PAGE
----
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CGJ Intern Update from Julianna Battenfield

By September 9, 2016December 16th, 2019Internship Grant Program
Julianna interned at South Carolina Legal Services (“SCLS”) in Greenville, South Carolina. SCLS represents any individual below 150% of the federal poverty level in legal matters within their priorities, including domestic violence, adoptions, immigration petitions, and other areas where an injustice must be remedied. 

Adoption, Immigration, Worker Fraud, OH MY!

I started my position as a law clerk at South Carolina Legal Services (SCLS or Legal Services), a legal aid clinic that assists the poor with legal services, on July 5, 2016. Within a week, I had written the pleadings for an adoption case, an immigration petition, a contracts case, an employment fraud case, and more!

I took this position this summer because (A) I wanted to learn everything I could about civil law; and (B) I love the mission of SCLS. SCLS represents anyone below 150% of the federal poverty level (as long as their case fits within their guidelines) with whatever type of legal help they need. For example, one of my mentor attorneys specialized in obtaining birth certificates and IDs for people who either had never received one or who had lost it and no longer had any proof of ID.

The lack of ID leads to many troubles for the individuals, including the inability to obtain employment, housing, access their bank accounts, and more. It’s actually a bigger problem than one might expect. Thankfully SCLS exists to help those individuals access the system, fill out the documents, and sometimes negotiate with the Office of Vital Records at DHEC.

I was pleasantly surprised to find out where the office was! Before law school, I worked at another firm on Main Street in Greenville, SC and would always drive past the SCLS building on my way to my job. I always thought the building was beautiful but I never knew what it was. Then, after I felt led to pursue an internship at SCLS, and indeed after I had already obtained it, I found out the location of the building and concluded that my admiration for the building was not a coincidence.

Legal Services has multiple offices around the state of South Carolina; our office represented Greenville County, Oconee County, Anderson County, Pickens County, and Abbeville and Laurens—effectively, the Tenth, Thirteenth, and Eighth circuits. Subsequently, we spent quite a lot of time in the car driving to court in various locations! I witnessed multiple family court cases, attended a divorce clinic put on by one of the attorneys for victims of Domestic Violence (the only type of divorce SCLS helps out with), attended multiple mediations, and even went to Bankruptcy Court in Columbia.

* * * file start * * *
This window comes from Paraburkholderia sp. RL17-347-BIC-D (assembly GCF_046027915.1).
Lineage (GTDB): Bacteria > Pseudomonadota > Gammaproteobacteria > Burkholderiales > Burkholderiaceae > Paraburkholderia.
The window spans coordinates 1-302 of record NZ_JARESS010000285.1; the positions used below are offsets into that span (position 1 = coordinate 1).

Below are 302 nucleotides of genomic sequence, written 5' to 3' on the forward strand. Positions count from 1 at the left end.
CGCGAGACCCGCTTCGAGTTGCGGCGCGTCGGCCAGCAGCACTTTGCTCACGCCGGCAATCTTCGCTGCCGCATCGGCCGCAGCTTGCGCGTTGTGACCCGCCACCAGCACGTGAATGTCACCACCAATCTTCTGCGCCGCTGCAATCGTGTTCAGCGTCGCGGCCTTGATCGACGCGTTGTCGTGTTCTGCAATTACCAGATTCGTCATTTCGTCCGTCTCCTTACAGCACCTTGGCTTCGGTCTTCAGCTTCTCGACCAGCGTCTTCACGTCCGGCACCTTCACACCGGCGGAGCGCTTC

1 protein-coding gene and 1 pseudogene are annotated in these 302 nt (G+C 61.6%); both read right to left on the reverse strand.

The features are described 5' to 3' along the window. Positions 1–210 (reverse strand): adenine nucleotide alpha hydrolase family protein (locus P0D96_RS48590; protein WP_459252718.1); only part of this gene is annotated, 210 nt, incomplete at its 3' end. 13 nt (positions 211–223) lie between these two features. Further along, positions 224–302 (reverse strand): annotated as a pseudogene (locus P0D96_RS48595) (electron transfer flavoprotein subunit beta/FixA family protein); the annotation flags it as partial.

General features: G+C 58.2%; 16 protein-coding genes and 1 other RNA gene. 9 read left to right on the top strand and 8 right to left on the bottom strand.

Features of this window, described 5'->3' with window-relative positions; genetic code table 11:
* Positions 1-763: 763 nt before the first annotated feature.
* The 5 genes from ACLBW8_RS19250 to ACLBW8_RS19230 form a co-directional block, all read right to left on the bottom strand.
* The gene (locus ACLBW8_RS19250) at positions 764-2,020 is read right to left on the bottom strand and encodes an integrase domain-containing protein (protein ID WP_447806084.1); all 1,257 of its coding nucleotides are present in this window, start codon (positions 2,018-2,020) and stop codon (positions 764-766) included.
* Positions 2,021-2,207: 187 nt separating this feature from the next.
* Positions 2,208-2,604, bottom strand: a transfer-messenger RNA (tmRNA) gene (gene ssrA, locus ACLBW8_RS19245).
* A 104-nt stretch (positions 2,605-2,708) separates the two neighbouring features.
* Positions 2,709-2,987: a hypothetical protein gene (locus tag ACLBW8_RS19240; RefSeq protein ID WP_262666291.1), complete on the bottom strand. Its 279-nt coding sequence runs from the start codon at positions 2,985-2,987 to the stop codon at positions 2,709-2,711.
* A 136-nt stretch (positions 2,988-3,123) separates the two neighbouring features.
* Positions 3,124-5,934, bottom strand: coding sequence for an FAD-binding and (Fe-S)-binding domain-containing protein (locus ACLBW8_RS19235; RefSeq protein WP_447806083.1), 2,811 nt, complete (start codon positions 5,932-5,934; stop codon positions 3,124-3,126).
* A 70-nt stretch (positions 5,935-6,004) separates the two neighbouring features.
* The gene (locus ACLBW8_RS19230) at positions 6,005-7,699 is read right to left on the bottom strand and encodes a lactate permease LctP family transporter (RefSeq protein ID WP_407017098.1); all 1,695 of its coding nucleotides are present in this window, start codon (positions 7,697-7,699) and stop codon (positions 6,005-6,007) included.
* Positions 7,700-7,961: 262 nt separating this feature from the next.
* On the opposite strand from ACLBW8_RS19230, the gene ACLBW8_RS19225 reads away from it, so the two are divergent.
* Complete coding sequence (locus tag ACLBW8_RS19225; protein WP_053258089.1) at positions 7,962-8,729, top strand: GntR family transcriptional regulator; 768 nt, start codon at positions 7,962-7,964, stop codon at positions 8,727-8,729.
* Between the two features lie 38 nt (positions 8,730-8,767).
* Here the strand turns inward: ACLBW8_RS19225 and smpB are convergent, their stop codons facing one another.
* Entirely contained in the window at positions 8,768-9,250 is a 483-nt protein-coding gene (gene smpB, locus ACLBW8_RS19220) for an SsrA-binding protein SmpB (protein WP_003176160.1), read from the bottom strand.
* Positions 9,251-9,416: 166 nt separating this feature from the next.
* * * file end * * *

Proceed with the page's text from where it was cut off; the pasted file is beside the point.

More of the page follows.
My favorite case thus far was one of the adoption cases. A pair of grandparents decided to adopt their granddaughter because neither the mother nor the father were in the picture. I had the incredible privilege to write the pleadings, meet with the clients (the grandparents), and attend the Final Hearing where the little girl officially became their daughter. It was extremely moving. And SCLS funded the adoption free of charge for the couple.

Excuse me, Jail Guard, Open my Door, Please.

The second half of my internship was more research and writing oriented—although I did continue to attend hearings and mediation sessions.

The most interesting case that I worked on involved a man who attempted to renege on a contract he had made for a vehicle. The plaintiff was in his 20’s and the defendant was pushing 100.

The vehicle was used, and a police officers said that the man purchased a car because in South Carolina, buyers do not have the right to renege on a contract for a used car like they do for other items.

In an unexpected twist, shortly after the man filed his complaint, he got himself thrown into jail in another state for life without parole.

Hence, my legal question became, “Does a prisoner have the right to an Order of Transport if he is the plaintiff in a civil case and the lawsuit is not in the state he is in?”

The research process took me all over the place because although I initially concluded, “NO,” it was almost impossible to find a legal document saying so. I did find an answer eventually (which may turn into a law review article later!). Who knew it would be so difficult to find out what rights prisoners have in state prisons . . . .

I then did a research project on intrastate child abduction by a parental unit and read almost every case in the state of South Carolina involving alimony.

Overall, my experience at SCLS was phenomenal, eye-opening, and educational.  My mentor attorneys, Charlotte and Tamika, specialized in family law (representing victims of crime), adoption, housing, employment, and other areas.  I could not have asked for better mentors. They let me draft pleadings, meet with clients, send out and subpoena documents, attend hearings, and more—and I learned more than I could have possibly imagined from them.

This post was written by a Center for Global Justice student intern.  The views expressed in this post do not necessarily reflect those of Regent University, Regent Law School, or the Center for Global Justice.